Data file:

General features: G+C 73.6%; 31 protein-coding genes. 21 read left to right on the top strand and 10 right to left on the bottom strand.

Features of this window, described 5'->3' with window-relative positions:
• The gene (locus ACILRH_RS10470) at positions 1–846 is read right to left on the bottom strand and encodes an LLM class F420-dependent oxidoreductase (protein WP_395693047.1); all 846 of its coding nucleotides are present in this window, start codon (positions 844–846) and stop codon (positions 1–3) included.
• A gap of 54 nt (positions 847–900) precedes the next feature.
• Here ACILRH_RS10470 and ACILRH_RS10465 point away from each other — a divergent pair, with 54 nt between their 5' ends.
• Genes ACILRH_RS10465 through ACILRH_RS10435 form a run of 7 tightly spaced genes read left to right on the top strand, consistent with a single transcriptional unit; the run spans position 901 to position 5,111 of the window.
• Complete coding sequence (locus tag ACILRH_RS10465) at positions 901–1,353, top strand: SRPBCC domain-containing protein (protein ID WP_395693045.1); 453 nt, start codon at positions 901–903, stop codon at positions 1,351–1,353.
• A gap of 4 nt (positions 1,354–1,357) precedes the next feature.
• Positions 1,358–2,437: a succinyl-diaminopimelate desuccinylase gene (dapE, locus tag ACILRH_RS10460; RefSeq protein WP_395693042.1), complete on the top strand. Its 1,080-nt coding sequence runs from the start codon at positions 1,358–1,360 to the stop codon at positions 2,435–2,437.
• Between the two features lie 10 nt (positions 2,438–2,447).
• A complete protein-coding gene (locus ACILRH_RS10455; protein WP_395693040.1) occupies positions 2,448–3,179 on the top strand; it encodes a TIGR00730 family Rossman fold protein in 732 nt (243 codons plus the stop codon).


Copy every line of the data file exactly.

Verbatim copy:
General features: G+C 73.6%; 31 protein-coding genes. 21 read left to right on the top strand and 10 right to left on the bottom strand.

Features of this window, described 5'->3' with window-relative positions:
• The gene (locus ACILRH_RS10470) at positions 1–846 is read right to left on the bottom strand and encodes an LLM class F420-dependent oxidoreductase (protein WP_395693047.1); all 846 of its coding nucleotides are present in this window, start codon (positions 844–846) and stop codon (positions 1–3) included.
• A gap of 54 nt (positions 847–900) precedes the next feature.
• Here ACILRH_RS10470 and ACILRH_RS10465 point away from each other — a divergent pair, with 54 nt between their 5' ends.
• Genes ACILRH_RS10465 through ACILRH_RS10435 form a run of 7 tightly spaced genes read left to right on the top strand, consistent with a single transcriptional unit; the run spans position 901 to position 5,111 of the window.
• Complete coding sequence (locus tag ACILRH_RS10465) at positions 901–1,353, top strand: SRPBCC domain-containing protein (protein ID WP_395693045.1); 453 nt, start codon at positions 901–903, stop codon at positions 1,351–1,353.
• A gap of 4 nt (positions 1,354–1,357) precedes the next feature.
• Positions 1,358–2,437: a succinyl-diaminopimelate desuccinylase gene (dapE, locus tag ACILRH_RS10460; RefSeq protein WP_395693042.1), complete on the top strand. Its 1,080-nt coding sequence runs from the start codon at positions 1,358–1,360 to the stop codon at positions 2,435–2,437.
• Between the two features lie 10 nt (positions 2,438–2,447).
• A complete protein-coding gene (locus ACILRH_RS10455; protein WP_395693040.1) occupies positions 2,448–3,179 on the top strand; it encodes a TIGR00730 family Rossman fold protein in 732 nt (243 codons plus the stop codon).